Solaris (2002) (Steven Soderbergh)
The pacing is better than the 1972 film but Soderbergh’s script is too explanatory and dumbed down. I prefer Tarkovsky’s ambiguous adaptation which is more beautiful and multifaceted.
Kollektivet (aka The Commune) (2016) (Thomas Vinterberg)
Vinterberg has made some great films and some lesser films. The Commune (2016) falls into the latter category. There’s just not enough characterization or reason to care. A clichéd, by-the-numbers look at Denmark in the 1970s. Trine Dyrholm’s performance is terrific and elevates the stronger second half. Together (Tillsammans) (2000) is a better film about a 70s commune.
Coco (2017) (Lee Unkrich)
Despite the focus on the deceased and Mexican holiday Day of the Dead, a heartwarming, fun, and visually dazzling animation. A story about how achievement is not without its stumbling blocks.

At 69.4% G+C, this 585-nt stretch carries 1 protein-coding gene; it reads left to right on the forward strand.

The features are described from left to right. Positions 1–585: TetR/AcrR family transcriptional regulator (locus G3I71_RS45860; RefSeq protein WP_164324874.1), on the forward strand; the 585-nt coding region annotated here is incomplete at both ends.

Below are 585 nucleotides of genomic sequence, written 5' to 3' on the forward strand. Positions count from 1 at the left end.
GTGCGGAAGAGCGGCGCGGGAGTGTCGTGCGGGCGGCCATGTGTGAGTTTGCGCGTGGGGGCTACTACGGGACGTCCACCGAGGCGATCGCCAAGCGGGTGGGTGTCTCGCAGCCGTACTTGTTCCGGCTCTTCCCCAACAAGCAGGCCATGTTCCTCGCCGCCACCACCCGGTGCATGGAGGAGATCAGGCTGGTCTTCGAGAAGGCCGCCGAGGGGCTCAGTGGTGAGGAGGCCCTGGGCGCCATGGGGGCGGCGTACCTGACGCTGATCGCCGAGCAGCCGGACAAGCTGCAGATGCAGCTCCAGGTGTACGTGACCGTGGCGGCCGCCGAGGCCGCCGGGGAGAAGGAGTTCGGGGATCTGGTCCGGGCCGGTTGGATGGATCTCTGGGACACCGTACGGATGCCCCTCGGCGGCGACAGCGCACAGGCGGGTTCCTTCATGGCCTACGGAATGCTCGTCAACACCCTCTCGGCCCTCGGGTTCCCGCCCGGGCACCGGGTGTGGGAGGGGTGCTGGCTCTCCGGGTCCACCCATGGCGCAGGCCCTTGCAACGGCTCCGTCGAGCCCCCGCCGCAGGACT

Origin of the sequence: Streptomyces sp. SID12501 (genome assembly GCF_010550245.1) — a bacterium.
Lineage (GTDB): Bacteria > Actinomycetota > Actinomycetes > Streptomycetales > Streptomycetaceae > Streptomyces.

Elf (2003) (Jon Favreau)
A sweet and imaginative Christmas movie which I could imagine rewatching. I’m not a huge fan of Will Ferrell yet he’s funny as the Elf man-child. The only issue I had was the age difference between him and Zooey Deschanel.
Kindergarten Cop (1990) (Ivan Reitman)
Watched as it’s leaving Netflix. A Schwarzenegger comedy where the actor subverts his action stereotype by taking on a job as a kindergarten teacher. Good to watch as harmless escapism. The kids have some funny lines when they talk about who is your daddy and what does he do, and when Dominic says everyone he knows is better than Kimble.
There is also ridiculous stuff like the jarring tonal shifts between violent cop thriller and kid’s movie, ferret bite, headteacher not aware a potentially dangerous criminal is heading to the school, and not firing Kimble when he beats someone up in front of the children.
What do you think? As always, comments are welcome